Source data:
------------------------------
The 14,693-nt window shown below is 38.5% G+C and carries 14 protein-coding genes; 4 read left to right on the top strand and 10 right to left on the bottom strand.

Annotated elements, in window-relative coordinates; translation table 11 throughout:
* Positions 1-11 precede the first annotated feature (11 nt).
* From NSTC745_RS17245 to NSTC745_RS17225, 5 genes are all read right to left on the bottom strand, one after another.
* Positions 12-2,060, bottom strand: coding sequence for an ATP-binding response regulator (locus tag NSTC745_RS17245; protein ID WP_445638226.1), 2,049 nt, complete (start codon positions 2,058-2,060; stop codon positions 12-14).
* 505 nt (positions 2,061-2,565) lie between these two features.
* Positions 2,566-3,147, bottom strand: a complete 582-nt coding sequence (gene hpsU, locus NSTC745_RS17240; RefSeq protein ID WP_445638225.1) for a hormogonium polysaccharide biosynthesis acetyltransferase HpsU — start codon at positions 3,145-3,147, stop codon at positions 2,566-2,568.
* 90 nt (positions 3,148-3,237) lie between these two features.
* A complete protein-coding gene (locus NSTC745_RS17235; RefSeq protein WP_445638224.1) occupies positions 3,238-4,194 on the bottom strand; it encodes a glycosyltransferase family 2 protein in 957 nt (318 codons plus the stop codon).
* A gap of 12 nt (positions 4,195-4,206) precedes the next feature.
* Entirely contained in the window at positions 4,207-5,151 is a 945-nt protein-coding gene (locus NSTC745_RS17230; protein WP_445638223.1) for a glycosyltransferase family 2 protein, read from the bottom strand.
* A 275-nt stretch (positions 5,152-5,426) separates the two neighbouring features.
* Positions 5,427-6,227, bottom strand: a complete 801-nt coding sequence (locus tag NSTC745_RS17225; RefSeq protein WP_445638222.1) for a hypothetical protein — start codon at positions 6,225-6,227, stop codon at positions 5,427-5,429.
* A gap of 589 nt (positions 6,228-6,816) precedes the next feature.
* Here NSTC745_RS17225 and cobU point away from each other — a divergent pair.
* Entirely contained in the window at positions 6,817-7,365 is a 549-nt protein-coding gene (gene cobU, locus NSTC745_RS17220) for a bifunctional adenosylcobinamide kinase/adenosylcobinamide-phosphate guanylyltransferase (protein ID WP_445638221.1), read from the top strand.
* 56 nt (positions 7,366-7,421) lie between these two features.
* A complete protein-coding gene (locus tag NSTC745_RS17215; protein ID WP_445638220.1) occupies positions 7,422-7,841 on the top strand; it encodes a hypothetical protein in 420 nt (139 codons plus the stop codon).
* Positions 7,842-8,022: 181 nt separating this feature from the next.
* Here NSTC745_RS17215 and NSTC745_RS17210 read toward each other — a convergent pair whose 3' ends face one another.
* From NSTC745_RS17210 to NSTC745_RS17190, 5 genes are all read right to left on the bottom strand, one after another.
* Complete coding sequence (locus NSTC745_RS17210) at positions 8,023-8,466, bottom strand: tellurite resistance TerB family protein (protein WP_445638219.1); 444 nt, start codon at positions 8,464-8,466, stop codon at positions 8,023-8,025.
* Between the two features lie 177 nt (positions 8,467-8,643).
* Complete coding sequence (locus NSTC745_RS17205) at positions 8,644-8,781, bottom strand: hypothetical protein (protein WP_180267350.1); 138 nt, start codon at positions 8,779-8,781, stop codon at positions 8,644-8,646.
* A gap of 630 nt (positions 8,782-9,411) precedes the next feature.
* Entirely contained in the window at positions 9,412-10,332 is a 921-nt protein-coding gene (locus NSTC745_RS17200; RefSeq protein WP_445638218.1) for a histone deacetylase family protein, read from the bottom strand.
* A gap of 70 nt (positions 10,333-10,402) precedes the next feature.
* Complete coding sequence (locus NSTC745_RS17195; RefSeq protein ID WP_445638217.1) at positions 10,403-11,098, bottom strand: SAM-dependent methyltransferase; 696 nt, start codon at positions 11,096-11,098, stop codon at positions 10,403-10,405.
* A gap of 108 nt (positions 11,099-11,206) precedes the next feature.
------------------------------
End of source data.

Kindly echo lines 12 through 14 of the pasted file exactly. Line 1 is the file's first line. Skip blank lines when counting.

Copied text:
* A 275-nt stretch (positions 5,152-5,426) separates the two neighbouring features.
* Positions 5,427-6,227, bottom strand: a complete 801-nt coding sequence (locus tag NSTC745_RS17225; RefSeq protein WP_445638222.1) for a hypothetical protein — start codon at positions 6,225-6,227, stop codon at positions 5,427-5,429.
* A gap of 589 nt (positions 6,228-6,816) precedes the next feature.